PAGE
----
The “ball sports” don’t make this mistake because they look at the realities of their type of ball sport instead of being lazy and making broad assumptions across the board based on one type of ball sport.
What works for one type of cycling doesn’t really mean anything for another type, but this isn’t what we’re told. There are a lot of road cycling coaches who suffer from the halo effect, which is where you assume that competence in one domain will automatically carry over to another domain.
An example of this is a boxing coach who tries to become an MMA coach as well. If he just tried to carry over what he knew from boxing without integrating it into the different realities of MMA his fighters would get destroyed. Being great at one thing – in this case teaching people to box – obviously won’t translate over to everything that goes into training an MMA fighter, requiring them to learn and integrate new things into the overall program.
In our case, this halo effect is seen by assuming that knowing how to help a roadie improve will automatically translate over to helping a mountain biker improve. The trail is a completely different world than the road. Mobility, strength and skills training aren’t optional for the dynamic world of mountain biking and any program that doesn’t integrate them into the overall approach isn’t really a mountain bike specific program.
You also have a lot of mountain bike coaches who are heavily influenced by this paradigm and tend to train their athletes the same way. Because some coaches don’t take the time to break down the actual movement, strength and energy systems demands of riding on the trail (not in a lab or on the road) they become too content to cut and paste the same old road riding influenced crap and pass it off as a mountain bike training program.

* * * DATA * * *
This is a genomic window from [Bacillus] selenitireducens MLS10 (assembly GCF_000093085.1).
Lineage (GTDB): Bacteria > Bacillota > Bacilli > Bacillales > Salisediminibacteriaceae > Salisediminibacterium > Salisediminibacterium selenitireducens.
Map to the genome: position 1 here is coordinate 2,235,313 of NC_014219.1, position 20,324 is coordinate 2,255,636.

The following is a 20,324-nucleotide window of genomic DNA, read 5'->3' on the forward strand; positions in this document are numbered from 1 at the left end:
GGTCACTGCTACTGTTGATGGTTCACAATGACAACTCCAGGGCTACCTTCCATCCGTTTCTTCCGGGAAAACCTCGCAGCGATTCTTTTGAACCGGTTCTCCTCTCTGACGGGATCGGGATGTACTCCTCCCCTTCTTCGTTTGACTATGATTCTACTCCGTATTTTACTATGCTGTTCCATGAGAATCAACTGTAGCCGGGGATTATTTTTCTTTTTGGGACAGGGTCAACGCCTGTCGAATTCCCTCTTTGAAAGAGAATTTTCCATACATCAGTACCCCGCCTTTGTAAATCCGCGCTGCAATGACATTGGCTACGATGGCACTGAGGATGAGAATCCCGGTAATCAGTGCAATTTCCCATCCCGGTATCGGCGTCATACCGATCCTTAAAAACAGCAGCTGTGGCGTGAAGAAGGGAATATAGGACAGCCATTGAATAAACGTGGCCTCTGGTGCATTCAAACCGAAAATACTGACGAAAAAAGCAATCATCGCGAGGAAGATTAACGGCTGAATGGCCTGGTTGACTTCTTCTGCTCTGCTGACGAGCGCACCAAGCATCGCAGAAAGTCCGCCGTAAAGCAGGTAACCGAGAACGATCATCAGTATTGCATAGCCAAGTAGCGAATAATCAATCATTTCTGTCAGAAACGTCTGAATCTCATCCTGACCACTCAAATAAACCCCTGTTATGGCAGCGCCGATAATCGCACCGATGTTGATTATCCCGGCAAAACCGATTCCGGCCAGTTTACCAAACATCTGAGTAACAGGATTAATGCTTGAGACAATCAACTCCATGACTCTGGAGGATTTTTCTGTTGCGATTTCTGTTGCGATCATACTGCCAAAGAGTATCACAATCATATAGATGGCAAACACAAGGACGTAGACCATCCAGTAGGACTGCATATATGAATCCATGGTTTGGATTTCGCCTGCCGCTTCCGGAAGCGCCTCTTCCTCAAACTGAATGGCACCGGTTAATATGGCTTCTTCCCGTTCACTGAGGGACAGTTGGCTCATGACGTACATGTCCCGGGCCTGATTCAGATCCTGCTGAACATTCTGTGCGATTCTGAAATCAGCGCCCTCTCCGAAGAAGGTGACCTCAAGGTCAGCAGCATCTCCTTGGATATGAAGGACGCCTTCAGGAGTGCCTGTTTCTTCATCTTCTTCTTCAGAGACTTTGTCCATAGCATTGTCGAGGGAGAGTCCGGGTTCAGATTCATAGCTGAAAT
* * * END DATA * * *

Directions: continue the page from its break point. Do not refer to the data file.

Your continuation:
At the heart of the problem is that we’ve let the roadies lead us to believe that their way is the best way to train all “cyclists”. It has led to a watering down of our amazing sport as more and more riders hit the trail ill prepared to deal with the realities of trail riding. They don’t have the requisite mobility, strength and skills to efficiently move on their bikes and as a result waste a lot of energy and struggle with technical trails.
As a result they seek easier, more friendly trails – or just illegally sanitize existing trails. They also want easier racing venues that favor their roadie influenced fitness and skills, forcing event organizers to keep their tracks relatively easy and pedal friendly.
But I think that the time has come to stop the madness.
We are mountain bikers, not “cyclists”.
We ride trails, which is a completely different world than the road.
And we need to stop letting the roadies whisper in our ears that the path to success lies in endless amounts of riding and cardio sessions while we neglect things like mobility, strength and skills.
Like I mentioned earlier, context of what you are training for is everything and with that ridiculous term you have absolutely none. Make sure you are addressing the realities of trail riding and not falling for the halo effect of the term cyclist.
We can all get together for a beer as cyclists but lets stop pretending that we all need the same basic approach to improvement and look at training for the demands of our unique sport.
I know that this is just my opinion and I’m sure that you have some thoughts or opinions on this as well. I’d love to hear them, just post a comment below to share them.
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Until next time…
MTB Strength Training Systems